Living one day at a time can seem impossible when it is our children and addiction.

I remember when I had to ask my son to leave after many months of not living with integrity in my home.

That was the hardest winter I believe, I have ever gone through. Yes, it hurt not knowing where he was staying. Yes, back then I felt -how could I even survive it?  So the only thing I could do was to start living one day at a time. I did this by paying attention to my health. I started going to more of my own AA meetings, and became very involved in my Al-Anon meetings. I started walking the neighborhood every day for 40 minutes.

I read. I prayed.  And many – many days I would go to sleep crying. I can tell you on two occasions I actually woke up with tears flowing down my cheeks. I had dreamt about my son.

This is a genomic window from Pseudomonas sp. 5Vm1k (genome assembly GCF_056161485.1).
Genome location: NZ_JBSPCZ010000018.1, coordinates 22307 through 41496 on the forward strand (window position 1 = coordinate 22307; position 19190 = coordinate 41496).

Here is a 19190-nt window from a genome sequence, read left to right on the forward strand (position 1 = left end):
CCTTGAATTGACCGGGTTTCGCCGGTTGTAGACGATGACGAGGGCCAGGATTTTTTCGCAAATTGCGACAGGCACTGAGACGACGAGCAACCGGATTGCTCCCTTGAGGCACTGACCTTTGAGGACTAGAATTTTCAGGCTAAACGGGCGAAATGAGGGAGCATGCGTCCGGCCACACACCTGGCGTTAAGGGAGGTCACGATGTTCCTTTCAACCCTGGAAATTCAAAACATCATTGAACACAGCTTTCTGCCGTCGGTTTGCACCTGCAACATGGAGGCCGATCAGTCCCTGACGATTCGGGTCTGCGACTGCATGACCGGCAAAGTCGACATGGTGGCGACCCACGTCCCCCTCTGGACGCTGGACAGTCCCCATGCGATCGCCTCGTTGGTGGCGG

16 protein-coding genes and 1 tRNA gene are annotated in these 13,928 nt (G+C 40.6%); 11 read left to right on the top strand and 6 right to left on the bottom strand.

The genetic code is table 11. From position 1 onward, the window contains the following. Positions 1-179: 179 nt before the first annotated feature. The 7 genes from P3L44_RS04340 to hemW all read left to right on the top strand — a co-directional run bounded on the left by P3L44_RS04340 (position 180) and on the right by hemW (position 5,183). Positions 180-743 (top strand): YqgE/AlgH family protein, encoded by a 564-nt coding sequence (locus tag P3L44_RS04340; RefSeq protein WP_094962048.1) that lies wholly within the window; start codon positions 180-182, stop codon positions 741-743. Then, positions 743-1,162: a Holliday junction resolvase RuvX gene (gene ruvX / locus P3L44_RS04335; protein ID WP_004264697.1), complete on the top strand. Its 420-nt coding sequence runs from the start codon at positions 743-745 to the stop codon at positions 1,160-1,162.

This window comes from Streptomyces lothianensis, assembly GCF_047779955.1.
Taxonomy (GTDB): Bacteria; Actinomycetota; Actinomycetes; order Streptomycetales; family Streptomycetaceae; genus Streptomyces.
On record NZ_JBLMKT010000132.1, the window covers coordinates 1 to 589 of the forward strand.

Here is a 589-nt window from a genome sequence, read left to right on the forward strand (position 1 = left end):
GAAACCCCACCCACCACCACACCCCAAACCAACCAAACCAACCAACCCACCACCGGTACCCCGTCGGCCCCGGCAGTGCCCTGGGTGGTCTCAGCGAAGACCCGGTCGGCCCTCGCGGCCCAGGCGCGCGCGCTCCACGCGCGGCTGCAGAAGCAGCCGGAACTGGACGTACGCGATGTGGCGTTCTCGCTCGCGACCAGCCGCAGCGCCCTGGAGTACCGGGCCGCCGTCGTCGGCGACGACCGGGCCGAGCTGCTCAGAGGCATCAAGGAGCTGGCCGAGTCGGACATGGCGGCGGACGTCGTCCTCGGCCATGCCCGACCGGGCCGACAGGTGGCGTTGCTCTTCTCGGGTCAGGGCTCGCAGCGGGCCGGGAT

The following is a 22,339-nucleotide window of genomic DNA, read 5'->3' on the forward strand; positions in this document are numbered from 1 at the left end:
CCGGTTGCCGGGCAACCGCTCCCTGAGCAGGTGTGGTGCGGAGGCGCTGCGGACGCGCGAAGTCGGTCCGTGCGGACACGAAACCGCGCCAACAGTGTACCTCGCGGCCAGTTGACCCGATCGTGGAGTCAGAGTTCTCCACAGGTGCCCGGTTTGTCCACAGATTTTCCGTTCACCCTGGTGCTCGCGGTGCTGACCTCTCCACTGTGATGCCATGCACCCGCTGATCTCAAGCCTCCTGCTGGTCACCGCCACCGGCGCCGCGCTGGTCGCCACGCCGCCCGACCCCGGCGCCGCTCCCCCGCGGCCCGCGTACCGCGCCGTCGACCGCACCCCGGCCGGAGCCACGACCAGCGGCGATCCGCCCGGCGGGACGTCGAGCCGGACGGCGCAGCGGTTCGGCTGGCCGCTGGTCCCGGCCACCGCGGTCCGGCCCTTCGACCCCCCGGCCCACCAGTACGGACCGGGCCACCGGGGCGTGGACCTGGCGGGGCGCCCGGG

I am not saying it is easy. It certainly is not. But honestly, what was the alternative? This is what I learned for myself. To live by fear??? Fear of what I would find when I came home from work??

After many things had happened I finally realized I wanted my life back.  I wanted my safe haven back. My home. I also knew if their was a chance, I wanted my son back.  Eventually at the end of winter, sleeping in the park, on friends couches, and in the back seat of their cars, I finally got that phone call. “Mom, I want help, can I come home?”  I picked him up and the next day my son was in treatment.

I pray for all of you that the pain in your hearts become less and less.

Ricki Townsend, Family Counselor and Board Certified Interventionist.

Should you step or talk your way to recovery (or do both)?